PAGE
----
Halifax population changes, 2006 to 2011

A few years ago, I designed a few rudimentary Google maps of Halifax from StatCan data.  This was before I really knew anything about stats and data (n.b. I still don’t think I know much more than “some things” about stats and data), licenses, and how to properly interpret them. One map that I created showed Halifax’s population change, tract by tract, from 2001 to 2006. I’m giving myself embarrassment cringes by linking to it, but all the same: view it here.

StatCan has produced PDF images that show tract-by-tract population changes from 2006 to 2011 for all census metropolitan areas (CMAs), including HalifaxClick here to see Halifax’s population change table per tract.

Halifax Population Change from Census Year 2006 to 2011, Statistics Canada

Halifax Population Change from Census Year 2006 to 2011, Statistics Canada

Of note: the suburbs clearly rule the roost when it comes to Halifax’s population changes from 2006 to 2011. The only tract on the peninsula showing a significant increase (i.e., over 11.9%) is Tract 2050019.00, in the middle of the peninsula.  The increase in this tract is due, I’m certain, to the Gladstone redevelopment, the first major phases of which were completed – if memory serves me correct – in 2007 or 2008.

For what it’s worth, I’m not sure if I’m going to build a google map from 2011 census tract data. The work is time-consuming and there are other people in my field who have the expertise and software to do a much better job than I can. (And besides, my own hobby at the moment has more to do with plotting historic maps with Google Earth!) My work finding socio-economic data, making the odd remark here and there, and helping others make sense of it, is enough work – and fun – for one person.  🙂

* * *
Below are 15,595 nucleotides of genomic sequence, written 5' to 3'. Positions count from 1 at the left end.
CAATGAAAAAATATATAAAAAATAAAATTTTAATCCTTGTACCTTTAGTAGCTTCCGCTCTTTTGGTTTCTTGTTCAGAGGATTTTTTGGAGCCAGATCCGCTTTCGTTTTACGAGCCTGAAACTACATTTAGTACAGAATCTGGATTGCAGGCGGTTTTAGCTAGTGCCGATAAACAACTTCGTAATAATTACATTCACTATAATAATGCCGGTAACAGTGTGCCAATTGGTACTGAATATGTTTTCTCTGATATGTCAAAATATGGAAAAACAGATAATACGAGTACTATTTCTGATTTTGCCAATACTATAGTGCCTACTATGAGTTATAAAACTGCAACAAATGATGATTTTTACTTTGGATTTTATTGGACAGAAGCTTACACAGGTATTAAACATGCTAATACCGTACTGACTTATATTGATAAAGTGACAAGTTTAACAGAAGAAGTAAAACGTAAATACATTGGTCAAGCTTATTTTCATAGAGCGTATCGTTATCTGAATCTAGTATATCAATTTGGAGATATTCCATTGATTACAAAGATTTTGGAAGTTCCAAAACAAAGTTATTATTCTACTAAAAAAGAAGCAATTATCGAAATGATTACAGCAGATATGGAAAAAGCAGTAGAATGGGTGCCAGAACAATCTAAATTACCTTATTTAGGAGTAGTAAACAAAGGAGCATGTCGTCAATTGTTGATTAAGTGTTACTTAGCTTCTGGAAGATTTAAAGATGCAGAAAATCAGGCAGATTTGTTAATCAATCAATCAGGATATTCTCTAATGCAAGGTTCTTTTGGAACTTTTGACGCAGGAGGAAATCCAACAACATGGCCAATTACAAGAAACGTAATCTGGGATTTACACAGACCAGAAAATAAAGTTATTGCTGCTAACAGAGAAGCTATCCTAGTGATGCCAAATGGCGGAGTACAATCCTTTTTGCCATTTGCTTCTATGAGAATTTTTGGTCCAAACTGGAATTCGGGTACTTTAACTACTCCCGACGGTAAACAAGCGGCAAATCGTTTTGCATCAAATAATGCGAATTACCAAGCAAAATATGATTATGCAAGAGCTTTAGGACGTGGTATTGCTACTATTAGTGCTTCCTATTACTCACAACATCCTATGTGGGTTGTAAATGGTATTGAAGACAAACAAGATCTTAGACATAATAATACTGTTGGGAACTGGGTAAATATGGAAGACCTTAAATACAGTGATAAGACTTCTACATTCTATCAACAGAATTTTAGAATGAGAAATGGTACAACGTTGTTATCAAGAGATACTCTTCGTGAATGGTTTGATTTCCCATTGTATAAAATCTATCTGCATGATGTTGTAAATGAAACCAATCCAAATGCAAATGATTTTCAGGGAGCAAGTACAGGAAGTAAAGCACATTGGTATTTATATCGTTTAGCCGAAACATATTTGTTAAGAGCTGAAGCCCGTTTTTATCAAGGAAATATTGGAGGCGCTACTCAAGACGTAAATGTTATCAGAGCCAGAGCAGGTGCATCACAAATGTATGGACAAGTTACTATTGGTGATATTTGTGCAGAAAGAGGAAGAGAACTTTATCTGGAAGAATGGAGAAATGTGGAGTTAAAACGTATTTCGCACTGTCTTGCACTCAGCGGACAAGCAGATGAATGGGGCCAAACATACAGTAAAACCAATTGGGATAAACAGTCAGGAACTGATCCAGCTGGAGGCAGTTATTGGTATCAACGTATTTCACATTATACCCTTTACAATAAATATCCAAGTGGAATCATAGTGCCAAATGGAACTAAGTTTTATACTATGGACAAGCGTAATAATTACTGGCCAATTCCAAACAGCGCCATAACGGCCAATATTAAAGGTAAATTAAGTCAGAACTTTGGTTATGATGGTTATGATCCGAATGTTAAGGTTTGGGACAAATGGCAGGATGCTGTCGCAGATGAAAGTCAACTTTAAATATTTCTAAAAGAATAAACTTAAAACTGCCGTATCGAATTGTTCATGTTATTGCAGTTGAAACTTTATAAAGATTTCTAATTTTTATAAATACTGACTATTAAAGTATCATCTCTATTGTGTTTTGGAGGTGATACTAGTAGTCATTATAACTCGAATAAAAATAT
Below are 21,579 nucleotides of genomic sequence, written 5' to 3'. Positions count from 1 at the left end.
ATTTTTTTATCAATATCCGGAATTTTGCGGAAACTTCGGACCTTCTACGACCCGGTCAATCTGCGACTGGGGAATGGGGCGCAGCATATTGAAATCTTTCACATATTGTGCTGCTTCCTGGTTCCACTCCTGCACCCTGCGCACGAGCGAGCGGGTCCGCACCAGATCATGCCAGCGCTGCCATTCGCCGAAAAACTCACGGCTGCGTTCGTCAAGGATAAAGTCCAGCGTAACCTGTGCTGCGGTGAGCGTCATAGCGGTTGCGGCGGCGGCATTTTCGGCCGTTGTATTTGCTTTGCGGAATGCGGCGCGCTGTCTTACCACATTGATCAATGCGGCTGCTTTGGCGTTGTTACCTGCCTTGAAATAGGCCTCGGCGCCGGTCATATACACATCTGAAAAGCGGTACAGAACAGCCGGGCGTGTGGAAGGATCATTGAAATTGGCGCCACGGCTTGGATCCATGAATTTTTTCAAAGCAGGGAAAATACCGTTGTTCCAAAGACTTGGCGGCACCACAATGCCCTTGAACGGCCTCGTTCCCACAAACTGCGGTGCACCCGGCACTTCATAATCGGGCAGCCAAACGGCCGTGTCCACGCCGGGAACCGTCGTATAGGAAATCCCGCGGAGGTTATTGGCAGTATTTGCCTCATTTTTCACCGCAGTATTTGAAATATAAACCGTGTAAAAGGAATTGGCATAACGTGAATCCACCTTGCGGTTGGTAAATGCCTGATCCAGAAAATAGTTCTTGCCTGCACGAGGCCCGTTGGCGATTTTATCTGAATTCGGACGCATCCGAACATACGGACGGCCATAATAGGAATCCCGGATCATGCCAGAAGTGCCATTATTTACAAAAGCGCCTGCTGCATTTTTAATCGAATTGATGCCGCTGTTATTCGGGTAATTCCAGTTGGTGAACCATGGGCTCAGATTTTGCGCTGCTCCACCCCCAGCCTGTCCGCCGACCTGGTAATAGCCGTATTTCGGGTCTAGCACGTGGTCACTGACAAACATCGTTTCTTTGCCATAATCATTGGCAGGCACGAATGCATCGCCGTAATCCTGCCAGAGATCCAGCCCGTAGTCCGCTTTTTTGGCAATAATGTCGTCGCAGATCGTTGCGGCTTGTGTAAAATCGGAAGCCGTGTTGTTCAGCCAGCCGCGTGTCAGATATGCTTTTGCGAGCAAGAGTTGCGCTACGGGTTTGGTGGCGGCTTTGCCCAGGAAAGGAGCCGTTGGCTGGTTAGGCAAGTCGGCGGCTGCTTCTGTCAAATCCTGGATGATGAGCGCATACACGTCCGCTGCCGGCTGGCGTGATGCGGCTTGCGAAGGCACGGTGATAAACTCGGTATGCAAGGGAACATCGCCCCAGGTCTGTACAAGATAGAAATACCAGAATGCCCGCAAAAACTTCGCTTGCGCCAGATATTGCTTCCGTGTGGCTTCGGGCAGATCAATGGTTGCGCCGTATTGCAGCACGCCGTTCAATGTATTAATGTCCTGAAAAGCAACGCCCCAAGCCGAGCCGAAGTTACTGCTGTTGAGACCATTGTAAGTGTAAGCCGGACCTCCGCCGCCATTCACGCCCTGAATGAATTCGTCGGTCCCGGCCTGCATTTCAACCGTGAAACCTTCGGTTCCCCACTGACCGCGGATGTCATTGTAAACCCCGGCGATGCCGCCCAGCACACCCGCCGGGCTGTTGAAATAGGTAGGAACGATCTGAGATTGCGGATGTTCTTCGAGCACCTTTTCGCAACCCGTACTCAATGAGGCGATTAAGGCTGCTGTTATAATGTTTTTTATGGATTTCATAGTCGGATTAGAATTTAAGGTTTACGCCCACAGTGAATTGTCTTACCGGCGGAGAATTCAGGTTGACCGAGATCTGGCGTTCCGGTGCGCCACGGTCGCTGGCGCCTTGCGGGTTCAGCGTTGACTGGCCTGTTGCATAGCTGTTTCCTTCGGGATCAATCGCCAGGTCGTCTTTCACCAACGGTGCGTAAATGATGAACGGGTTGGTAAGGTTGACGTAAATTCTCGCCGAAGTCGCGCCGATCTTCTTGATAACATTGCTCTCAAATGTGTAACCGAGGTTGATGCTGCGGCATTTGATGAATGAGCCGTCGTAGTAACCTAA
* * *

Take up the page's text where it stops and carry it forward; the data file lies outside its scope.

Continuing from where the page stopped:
Finally, here are a few outbound links to keep you interested:

Nova Scotia NDP Spelling FAIL

When I’m not working in the library, I’m following local politics and cringing at bad copy.   Here’s something that landed in my inbox late Friday night (click to enlarge):

NOVA SCOTIA NDP : "Anti-idoling bill will ensure the province leads by example in reducing emissions"

Note the subject line for this e-mail:

Anti-idoling bill will ensure the province leads by example in reducing emissions


This is a complete and utter homonym-FAIL on the part of my current government (who I otherwise appreciate).   It’s also a great example of why you shouldn’t send out PR at the end of a long week.

n.b.  I’m not so much of a grammar nerd that I care to distinguish between homonyms and homophones.  The gov’t still screwed up on this one.


Update:  Out of fairness, I present to you the Official Opposition’s refusal to use apostrophes in their headlines:

Headline: Nova Scotia Liberals demand to eliminate the apostrophe from official House Business

Note the headline for this news release:



Three gold stars to the reader who can submit recent bad copy from the Nova Scotia Tories…